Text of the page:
Friday, July 02, 2010

It's all in the words employed - and who's doing it

The news we get, in whatever form, is dependant on the author's use of appropriate words. So, we now all know that some people are described as "freedom fighters" whereas others will label the same people as "terrorists". The Israeli soldier Galit is mostly described as having been "kidnapped". He wasn't! He was captured by Hamas in the course of military action between Israel and Hamas in Gaza - just as Israel has "captured" Gazans and imprisoned them without trial.

Glenn Greenwald in a piece on Salon, takes up the issue of how reportage is done, often depending on who is involved:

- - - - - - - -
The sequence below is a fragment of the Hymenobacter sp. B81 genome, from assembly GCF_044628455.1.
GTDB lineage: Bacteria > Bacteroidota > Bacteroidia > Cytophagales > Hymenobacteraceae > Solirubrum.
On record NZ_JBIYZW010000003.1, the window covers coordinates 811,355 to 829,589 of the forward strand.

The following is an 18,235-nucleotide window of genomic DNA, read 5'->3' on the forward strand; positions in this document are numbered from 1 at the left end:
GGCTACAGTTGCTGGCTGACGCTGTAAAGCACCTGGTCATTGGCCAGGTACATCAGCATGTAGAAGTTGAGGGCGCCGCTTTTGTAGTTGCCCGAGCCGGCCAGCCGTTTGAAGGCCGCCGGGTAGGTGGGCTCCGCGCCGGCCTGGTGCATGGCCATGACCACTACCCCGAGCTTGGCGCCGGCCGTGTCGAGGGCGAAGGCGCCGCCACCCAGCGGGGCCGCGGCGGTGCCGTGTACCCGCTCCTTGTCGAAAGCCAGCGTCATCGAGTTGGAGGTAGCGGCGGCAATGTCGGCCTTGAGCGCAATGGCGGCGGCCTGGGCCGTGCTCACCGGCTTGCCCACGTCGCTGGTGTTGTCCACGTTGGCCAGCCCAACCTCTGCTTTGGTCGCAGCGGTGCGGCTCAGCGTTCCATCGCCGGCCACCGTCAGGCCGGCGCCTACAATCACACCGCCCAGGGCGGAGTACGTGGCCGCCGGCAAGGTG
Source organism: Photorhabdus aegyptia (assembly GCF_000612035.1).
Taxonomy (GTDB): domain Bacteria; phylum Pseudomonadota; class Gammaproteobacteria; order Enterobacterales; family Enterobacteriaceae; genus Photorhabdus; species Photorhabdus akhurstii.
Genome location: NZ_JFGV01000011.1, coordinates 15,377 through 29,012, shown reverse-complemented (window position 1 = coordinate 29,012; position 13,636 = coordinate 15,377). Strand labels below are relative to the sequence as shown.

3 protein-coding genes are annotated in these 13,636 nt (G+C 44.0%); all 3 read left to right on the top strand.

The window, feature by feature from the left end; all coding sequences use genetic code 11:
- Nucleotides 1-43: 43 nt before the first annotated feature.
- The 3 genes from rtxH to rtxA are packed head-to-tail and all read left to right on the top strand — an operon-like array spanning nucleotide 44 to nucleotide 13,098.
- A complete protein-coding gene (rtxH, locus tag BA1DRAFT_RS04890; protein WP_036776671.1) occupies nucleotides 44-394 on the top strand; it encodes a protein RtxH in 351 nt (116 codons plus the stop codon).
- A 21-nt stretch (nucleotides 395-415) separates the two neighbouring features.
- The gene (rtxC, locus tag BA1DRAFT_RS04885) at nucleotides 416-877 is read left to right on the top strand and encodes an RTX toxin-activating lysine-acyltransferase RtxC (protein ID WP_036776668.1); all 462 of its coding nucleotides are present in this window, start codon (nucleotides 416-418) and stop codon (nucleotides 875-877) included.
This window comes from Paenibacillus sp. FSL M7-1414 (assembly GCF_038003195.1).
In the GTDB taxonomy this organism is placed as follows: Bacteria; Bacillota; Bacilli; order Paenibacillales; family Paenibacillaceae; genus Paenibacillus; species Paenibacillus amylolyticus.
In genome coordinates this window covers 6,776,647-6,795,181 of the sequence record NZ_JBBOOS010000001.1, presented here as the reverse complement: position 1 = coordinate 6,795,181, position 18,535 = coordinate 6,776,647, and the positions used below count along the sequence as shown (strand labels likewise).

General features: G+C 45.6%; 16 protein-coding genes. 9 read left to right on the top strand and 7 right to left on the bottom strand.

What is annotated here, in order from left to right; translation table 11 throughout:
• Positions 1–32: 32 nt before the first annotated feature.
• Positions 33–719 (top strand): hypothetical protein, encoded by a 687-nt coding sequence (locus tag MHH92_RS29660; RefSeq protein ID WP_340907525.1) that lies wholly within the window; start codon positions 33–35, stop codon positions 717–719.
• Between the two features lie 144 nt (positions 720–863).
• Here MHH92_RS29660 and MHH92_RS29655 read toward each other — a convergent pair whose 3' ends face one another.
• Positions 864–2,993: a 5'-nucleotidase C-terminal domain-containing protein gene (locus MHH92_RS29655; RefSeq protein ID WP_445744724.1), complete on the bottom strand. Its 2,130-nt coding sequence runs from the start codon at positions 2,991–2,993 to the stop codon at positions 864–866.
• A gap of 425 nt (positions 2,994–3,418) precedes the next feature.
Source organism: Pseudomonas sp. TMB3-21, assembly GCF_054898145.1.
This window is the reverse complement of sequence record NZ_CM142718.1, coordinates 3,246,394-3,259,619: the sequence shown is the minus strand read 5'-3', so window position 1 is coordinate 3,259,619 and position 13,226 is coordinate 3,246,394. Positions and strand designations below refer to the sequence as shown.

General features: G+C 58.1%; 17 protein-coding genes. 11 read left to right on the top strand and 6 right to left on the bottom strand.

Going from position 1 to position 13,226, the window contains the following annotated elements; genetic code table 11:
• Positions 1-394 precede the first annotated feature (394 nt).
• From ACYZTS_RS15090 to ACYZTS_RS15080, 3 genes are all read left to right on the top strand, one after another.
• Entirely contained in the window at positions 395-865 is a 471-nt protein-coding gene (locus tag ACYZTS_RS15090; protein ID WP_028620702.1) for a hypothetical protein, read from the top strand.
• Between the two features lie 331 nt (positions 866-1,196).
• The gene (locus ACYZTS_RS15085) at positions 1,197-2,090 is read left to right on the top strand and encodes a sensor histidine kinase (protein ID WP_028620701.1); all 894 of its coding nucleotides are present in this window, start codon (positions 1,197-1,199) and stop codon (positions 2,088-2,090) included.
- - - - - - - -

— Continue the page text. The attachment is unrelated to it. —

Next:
"A newly released study from students at Harvard's John F. Kennedy School of Government provides the latest evidence of how thoroughly devoted the American establishment media is to amplifying and serving (rather than checking) government officials. This new study examines how waterboarding has been discussed by America's four largest newspapers over the past 100 years, and finds that the technique, almost invariably, was unequivocally referred to as "torture" -- until the U.S. Government began openly using it and insisting that it was not torture, at which time these newspapers obediently ceased describing it that way".

Continue reading, here, is you are interested in determining how accurate what you read and hear might be.

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